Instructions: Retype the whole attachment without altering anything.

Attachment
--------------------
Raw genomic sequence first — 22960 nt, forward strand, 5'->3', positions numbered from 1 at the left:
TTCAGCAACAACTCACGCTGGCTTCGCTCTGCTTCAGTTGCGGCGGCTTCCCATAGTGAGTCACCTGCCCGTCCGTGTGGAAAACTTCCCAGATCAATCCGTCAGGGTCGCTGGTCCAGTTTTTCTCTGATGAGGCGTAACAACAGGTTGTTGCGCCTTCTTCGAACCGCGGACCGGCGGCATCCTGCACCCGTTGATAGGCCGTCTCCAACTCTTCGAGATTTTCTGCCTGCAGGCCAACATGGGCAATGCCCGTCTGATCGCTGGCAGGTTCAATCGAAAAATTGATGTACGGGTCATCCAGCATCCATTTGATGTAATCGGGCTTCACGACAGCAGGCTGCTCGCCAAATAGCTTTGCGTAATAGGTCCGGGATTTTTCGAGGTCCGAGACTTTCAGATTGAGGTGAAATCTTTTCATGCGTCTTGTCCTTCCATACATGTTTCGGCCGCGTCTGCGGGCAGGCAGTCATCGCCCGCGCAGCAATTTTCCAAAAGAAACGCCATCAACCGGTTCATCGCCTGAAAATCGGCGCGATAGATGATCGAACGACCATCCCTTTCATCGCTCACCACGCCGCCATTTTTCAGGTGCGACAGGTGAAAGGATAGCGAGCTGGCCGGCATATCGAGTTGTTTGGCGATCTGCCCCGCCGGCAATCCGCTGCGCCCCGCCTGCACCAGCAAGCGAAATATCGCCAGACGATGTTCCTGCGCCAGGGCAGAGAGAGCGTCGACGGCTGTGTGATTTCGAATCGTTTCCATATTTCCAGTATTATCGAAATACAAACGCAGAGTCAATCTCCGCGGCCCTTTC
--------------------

Raw genomic sequence first — 22960 nt, forward strand, 5'->3', positions numbered from 1 at the left:
TTCAGCAACAACTCACGCTGGCTTCGCTCTGCTTCAGTTGCGGCGGCTTCCCATAGTGAGTCACCTGCCCGTCCGTGTGGAAAACTTCCCAGATCAATCCGTCAGGGTCGCTGGTCCAGTTTTTCTCTGATGAGGCGTAACAACAGGTTGTTGCGCCTTCTTCGAACCGCGGACCGGCGGCATCCTGCACCCGTTGATAGGCCGTCTCCAACTCTTCGAGATTTTCTGCCTGCAGGCCAACATGGGCAATGCCCGTCTGATCGCTGGCAGGTTCAATCGAAAAATTGATGTACGGGTCATCCAGCATCCATTTGATGTAATCGGGCTTCACGACAGCAGGCTGCTCGCCAAATAGCTTTGCGTAATAGGTCCGGGATTTTTCGAGGTCCGAGACTTTCAGATTGAGGTGAAATCTTTTCATGCGTCTTGTCCTTCCATACATGTTTCGGCCGCGTCTGCGGGCAGGCAGTCATCGCCCGCGCAGCAATTTTCCAAAAGAAACGCCATCAACCGGTTCATCGCCTGAAAATCGGCGCGATAGATGATCGAACGACCATCCCTTTCATCGCTCACCACGCCGCCATTTTTCAGGTGCGACAGGTGAAAGGATAGCGAGCTGGCCGGCATATCGAGTTGTTTGGCGATCTGCCCCGCCGGCAATCCGCTGCGCCCCGCCTGCACCAGCAAGCGAAATATCGCCAGACGATGTTCCTGCGCCAGGGCAGAGAGAGCGTCGACGGCTGTGTGATTTCGAATCGTTTCCATATTTCCAGTATTATCGAAATACAAACGCAGAGTCAATCTCCGCGGCCCTTTC